Macrophages are white blood cells that perform several crucial activities in the immune system. Although the usual function of macrophages is thought to be to promote non-specific, innate immunity, they also help to begin specific defense processes. These cells are vital to the inflammatory response, and can be induced to pursue single targets, such as tumor cells.
In the absence of foreign organisms like bacteria and viruses, one function of macrophages is to devour debris and dead tissue. Macrophages accomplish this task in the same way that they destroy foreign invaders, with a process called phagocytosis. During this process, the macrophage extends pseudopods to grab the object or organism, surrounds it, and takes it into its body inside of a vesicle. A structure called a lysosome then fuses to the vesicle, and destroys the object with enzymes and toxic chemicals.
After phagocytosis has been performed, another function becomes apparent. Molecules on the invader's surface that can be recognized by immune cells, known as antigens, are taken by the macrophage, and bound to a nearby helper T cell in a process known as "presentation." By binding the antigen to a specialized molecule on its own surface, the macrophage ensures that other white blood cells won't mistake it for an invader. If the helper T cell finds a matching antigen to the one it was presented by the macrophage, it will initiate an immune response.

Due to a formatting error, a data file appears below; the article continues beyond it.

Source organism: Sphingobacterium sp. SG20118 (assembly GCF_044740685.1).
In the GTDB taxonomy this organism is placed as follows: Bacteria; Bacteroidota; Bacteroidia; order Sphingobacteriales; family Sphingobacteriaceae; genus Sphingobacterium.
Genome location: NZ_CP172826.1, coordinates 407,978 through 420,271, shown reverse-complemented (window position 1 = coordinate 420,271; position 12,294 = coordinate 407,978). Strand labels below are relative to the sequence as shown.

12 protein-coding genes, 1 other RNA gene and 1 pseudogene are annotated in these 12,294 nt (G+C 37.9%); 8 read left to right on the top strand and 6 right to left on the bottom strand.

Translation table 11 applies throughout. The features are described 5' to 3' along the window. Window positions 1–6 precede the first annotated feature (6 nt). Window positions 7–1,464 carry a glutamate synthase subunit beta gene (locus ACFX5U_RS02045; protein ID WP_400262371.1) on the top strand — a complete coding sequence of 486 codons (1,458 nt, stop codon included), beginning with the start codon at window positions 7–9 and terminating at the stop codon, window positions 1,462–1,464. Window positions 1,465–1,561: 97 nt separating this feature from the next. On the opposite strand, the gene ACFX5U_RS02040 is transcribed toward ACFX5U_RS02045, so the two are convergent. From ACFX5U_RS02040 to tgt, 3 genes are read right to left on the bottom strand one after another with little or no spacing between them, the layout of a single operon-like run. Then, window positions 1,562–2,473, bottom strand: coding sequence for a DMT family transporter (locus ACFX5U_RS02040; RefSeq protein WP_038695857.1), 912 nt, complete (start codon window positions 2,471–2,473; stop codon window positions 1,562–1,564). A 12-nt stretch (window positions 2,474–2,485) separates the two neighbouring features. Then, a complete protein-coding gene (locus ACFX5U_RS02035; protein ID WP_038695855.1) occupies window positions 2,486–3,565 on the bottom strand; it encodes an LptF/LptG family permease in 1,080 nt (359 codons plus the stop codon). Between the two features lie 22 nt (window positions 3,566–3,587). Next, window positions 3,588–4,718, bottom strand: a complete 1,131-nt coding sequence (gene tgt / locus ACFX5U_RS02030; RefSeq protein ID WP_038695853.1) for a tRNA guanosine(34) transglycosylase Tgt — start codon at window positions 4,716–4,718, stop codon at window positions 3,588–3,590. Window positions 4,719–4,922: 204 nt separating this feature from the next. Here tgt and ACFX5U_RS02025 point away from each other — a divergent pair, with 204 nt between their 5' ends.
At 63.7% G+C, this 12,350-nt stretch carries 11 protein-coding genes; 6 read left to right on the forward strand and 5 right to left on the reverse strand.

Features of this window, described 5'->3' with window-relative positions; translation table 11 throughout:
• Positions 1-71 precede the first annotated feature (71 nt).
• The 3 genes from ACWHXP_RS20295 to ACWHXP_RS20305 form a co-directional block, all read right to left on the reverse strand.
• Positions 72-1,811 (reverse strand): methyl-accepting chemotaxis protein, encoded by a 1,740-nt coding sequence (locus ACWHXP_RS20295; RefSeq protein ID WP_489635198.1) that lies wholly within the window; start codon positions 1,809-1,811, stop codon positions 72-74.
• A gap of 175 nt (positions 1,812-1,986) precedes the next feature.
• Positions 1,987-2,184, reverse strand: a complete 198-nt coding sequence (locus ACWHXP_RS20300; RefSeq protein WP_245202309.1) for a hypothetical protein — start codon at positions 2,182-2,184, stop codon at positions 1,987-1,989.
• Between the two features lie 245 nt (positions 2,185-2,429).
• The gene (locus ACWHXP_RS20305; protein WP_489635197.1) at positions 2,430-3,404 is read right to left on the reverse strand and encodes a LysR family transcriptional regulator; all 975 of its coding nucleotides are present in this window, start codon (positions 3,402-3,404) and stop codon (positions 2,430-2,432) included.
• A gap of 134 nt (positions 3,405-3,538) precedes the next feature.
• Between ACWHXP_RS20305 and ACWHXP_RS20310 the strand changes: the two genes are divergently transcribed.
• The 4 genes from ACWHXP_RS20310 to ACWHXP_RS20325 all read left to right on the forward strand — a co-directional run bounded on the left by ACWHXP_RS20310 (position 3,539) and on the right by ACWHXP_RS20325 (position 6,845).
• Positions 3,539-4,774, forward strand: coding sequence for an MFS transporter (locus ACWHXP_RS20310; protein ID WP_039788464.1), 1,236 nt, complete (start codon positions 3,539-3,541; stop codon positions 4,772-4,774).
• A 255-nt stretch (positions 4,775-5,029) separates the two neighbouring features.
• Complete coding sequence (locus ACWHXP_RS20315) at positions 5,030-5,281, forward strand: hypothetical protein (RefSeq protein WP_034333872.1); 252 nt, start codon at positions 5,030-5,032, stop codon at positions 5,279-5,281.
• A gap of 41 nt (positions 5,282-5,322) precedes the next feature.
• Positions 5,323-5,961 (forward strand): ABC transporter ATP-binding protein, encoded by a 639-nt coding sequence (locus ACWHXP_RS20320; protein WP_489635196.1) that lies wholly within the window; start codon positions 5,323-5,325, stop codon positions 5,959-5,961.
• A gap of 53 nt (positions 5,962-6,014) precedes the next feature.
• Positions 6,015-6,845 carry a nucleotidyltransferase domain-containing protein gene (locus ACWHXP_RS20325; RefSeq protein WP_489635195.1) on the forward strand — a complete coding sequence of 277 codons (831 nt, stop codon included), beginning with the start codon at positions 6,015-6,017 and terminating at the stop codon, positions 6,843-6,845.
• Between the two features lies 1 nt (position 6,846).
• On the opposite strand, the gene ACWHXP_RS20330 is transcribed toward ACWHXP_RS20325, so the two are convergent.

Macrophages are also involved in specific immune responses when recruited by T cells. This macrophage function requires that the T cells release compounds known as lymphokines in response to tumor cells or infected somatic cells. These compounds bind the lymphokine receptors on the macrophage's surface, and activate the macrophage to attack nearby cells.
Another function of macrophages involves the inflammatory response. After tissue has been injured, macrophages in the area will release chemicals that promote blood flow to the region and cause inflammation. The inflammation, although painful, is necessary to ensure that other macrophages and immune cells can arrive to attack potential invaders and clear away dead cells.
Following an injury, a second wave of macrophages arrive about 48 hours later, that are not involved in phagocytosis or inflammation. These macrophages instead release a factor to promote tissue growth, repair, and differentiation in order to help recover from injury-related damage. The exact composition of this factor is not yet known, but tissue injured when deprived of macrophages tends to heal more slowly, providing evidence for its existence.